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‘A Call for Genocide’: South African Jews Blast Country’s President for Chanting ‘From the River to the Sea’

South African President Cyril Ramaphosa in Chatsworth, South Africa, May 18, 2024. Photo: REUTERS/Rogan Ward

South African Jewish leaders castigated their country’s president, Cyril Ramaphosa, for what they described as him calling for a “genocide” against Jews in Israel over the weekend.

Ramaphosa was speaking at an election rally in Johannesburg on Saturday when he deviated from his prepared speech to lead the crowd in in a chant of “From the River to the Sea, Palestine shall be free” — a popular slogan among anti-Israel activists that has been widely interpreted as a call for the destruction of the Jewish state, which is located between the Jordan River and the Mediterranean Sea.

The address took place at FNB Stadium, where South Africa’s ruling African National Congress (ANC) held its final rally before South African elections on Wednesday. According to Politicsweb, a news website focused on South Africa, a call for the release of the “hostages held in Gaza” who Hamas terrorists kidnapped from southern Israel on Oct. 7 appeared in Ramaphosa’s prepared remarks but not in his final speech.

The South African Jewish community lambasted Ramaphosa for his remarks in a statement shared with The Algemeiner, expressing “its revulsion at the introduction of a call to exterminate Jews from their homeland” by the president.

“The president of the ruling ANC party and the head of state of a democratic country has called for the elimination of the only Jewish state in the culmination of the ANC president’s election speech made to thousands of ANC members and on national television,” said Wendy Kahn, national director of the South African Jewish Board of Deputies (SAJBD). “He uses the populist slogan ‘From the river to the sea, Palestine will be Free,’ which is widely regarded as a call to genocide of the Jewish people. The call to remove all Jews from the Jordan River to the Mediterranean Sea equates to removing all Jews from Israel.”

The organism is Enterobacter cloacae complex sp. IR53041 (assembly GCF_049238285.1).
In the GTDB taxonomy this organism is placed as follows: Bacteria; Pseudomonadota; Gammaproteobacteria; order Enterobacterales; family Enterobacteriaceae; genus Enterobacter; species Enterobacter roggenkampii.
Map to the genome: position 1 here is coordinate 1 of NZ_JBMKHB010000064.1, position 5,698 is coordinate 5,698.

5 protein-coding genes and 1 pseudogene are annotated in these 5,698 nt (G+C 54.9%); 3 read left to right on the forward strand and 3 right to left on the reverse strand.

Kahn compared the slogan with Hamas’ goal to “see Israel as ‘Judenfrei,’ or Jew free,” before noting that such an endpoint contradicts the South African government’s stated policy of supporting a two-state solution to the Israeli-Palestinian conflict.

“The chanting of this slogan by a head of state of a government that recurrently tries to express their commitment to a ‘two-state Solution’ as their policy on Israel and Palestine is hypocritical to the full,” the SAJBD said. “How does a sitting president reject his own government and own party’s international relations policy? This reconfirms our understanding that President Ramaphosa and his government are not looking for a peaceful solution to the tragic conflict, but rather to cause discord among fellow South Africans against its Jewish community.”

Kahn added, “The president’s contempt for South African Jewry is evident in this unscripted outburst at the rally which amounts to nothing more than Jew hatred. The SAJBD is reviewing its options for holding the president accountable for these hateful words.”

South Africa’s ANC government has been one of the harshest critics of Israel since Oct. 7, when Hamas terrorists launched the ongoing war in Gaza with their invasion of and massacre across southern Israeli communities.

South Africa temporarily withdrew its diplomats from Israel and shuttered its embassy in Tel Aviv shortly after the Oct. 7 Hamas pogrom, saying that the Pretoria government was “extremely concerned at the continued killing of children and innocent civilians” in Gaza.

In December, South Africa hosted two Hamas officials who attended a government-sponsored conference in solidarity with the Palestinians. One of the officials had been sanctioned by the US government for his role with the terrorist organization.

Earlier this month, members of South Africa’s Jewish community protested Foreign Minister Naledi Pandor’s recent call for students and university leaders to intensify the anti-Israel demonstrations that have engulfed college campuses across the US.

In January, the South African government failed in its bid to argue before the International Court of Justice (ICJ) that Israel’s defensive war in Gaza constituted a “genocide.” However, the top UN court last week ordered Israel to halt its military operations against the Palestinian terrorist group Hamas in the southern Gaza city of Rafah. The emergency ruling was part of South Africa’s ongoing case at the ICJ.

The post ‘A Call for Genocide’: South African Jews Blast Country’s President for Chanting ‘From the River to the Sea’ first appeared on Algemeiner.com.